The WHO Air Quality Guidelines should be used to set air pollution reduction targets in our cities


Decades of important scientific studies have revealed the strong connection between exposure to air pollution and adverse health outcomes like respiratory infections, heart disease and lung cancer. Both short- and long-term exposure to air pollutants has been associated with health impacts, and the International Agency for Research on Cancer (IARC) has classified outdoor air pollution and particulate matter (PM) as carcinogenic to humans.

As a result, the last decades saw an increase in policies aiming to reduce air pollution and improve air quality both at the European as well as Global levels, thus reiterating the urgency for action. In September 2021, the World Health Organization (WHO) updated its global air quality guidelines for particulate matter (PM₂.₅ and PM₁₀), ozone (O₃), nitrogen dioxide (NO₂), sulfur dioxide (SO₂) and carbon monoxide (CO) to better protect the health of populations. For instance, the WHO now recommends a maximum level of 5 μg/m3 for fine particulate matter (PM2.5) for long-term exposure to protect health.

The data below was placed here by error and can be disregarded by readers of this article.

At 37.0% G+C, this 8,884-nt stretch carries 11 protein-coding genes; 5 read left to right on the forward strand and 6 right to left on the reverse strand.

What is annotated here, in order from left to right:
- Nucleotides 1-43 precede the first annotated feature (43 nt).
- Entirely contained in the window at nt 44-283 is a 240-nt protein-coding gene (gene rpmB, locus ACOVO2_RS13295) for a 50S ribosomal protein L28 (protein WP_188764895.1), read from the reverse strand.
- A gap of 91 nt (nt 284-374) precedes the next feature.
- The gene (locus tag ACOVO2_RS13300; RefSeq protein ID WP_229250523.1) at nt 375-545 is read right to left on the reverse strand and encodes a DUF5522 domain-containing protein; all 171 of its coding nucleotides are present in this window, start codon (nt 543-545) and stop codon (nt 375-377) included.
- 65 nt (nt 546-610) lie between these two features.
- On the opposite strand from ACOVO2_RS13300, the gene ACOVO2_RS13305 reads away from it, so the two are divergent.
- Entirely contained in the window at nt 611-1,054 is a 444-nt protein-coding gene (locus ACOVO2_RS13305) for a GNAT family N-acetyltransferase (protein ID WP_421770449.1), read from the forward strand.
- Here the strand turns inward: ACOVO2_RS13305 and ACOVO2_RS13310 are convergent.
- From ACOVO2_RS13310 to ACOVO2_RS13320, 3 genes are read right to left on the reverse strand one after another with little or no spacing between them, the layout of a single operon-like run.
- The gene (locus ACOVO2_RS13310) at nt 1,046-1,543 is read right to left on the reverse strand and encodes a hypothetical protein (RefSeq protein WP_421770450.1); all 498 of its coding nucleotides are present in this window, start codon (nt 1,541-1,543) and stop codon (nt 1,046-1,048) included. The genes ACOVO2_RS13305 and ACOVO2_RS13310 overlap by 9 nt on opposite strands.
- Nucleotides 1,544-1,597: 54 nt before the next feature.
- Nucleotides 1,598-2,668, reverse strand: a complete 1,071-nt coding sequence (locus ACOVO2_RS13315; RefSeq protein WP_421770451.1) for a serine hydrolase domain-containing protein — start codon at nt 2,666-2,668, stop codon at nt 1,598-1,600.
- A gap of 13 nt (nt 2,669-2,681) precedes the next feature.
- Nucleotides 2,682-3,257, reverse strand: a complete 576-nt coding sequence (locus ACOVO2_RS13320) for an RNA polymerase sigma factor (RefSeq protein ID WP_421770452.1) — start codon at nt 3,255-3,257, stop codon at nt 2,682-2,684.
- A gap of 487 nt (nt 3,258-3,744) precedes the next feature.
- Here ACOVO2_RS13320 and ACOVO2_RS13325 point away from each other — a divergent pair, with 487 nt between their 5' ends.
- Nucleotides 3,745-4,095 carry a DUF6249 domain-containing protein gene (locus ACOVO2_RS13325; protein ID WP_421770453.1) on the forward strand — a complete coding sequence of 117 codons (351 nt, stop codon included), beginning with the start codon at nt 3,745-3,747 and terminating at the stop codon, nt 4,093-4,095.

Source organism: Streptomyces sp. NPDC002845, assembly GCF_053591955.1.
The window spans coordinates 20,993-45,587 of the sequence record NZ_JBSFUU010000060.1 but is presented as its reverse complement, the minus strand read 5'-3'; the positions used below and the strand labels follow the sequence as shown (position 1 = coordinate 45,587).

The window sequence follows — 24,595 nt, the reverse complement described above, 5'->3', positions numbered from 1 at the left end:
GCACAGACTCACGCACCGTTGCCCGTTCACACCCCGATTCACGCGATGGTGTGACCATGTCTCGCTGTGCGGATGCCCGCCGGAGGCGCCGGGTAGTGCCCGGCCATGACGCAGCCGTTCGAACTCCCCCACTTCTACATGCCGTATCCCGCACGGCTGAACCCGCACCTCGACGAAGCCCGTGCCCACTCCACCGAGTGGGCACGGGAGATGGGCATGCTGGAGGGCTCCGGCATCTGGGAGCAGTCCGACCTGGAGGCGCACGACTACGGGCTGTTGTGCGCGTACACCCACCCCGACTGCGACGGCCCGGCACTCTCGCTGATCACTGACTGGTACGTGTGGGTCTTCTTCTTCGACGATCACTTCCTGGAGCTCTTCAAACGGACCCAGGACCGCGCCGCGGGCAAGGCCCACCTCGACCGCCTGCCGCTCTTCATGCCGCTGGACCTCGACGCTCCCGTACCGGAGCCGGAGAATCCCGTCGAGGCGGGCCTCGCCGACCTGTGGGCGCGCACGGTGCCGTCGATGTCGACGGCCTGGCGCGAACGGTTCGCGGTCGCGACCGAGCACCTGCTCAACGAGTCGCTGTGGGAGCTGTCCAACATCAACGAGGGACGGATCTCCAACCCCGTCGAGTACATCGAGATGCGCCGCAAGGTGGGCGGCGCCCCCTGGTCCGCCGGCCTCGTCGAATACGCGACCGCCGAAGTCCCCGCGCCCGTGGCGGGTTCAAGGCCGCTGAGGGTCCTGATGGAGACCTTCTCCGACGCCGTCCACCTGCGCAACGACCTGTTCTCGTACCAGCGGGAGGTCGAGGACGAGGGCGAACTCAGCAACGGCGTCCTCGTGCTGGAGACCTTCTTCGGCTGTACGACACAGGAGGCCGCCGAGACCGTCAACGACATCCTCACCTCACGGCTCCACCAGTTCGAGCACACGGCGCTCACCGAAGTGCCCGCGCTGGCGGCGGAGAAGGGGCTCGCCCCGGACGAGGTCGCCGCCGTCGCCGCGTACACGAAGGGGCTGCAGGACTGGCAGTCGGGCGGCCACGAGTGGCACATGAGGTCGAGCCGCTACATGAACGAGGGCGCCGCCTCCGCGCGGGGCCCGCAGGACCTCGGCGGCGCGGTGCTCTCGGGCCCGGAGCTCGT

These Guidelines are addressed to all countries of the world and provide uniform targets for air quality. The new targets are much stricter than most national standards in force in many parts of the world, which in some cities would mean a more than threefold reduction in the current level of pollution.

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European Public Health Alliance, 31-08-22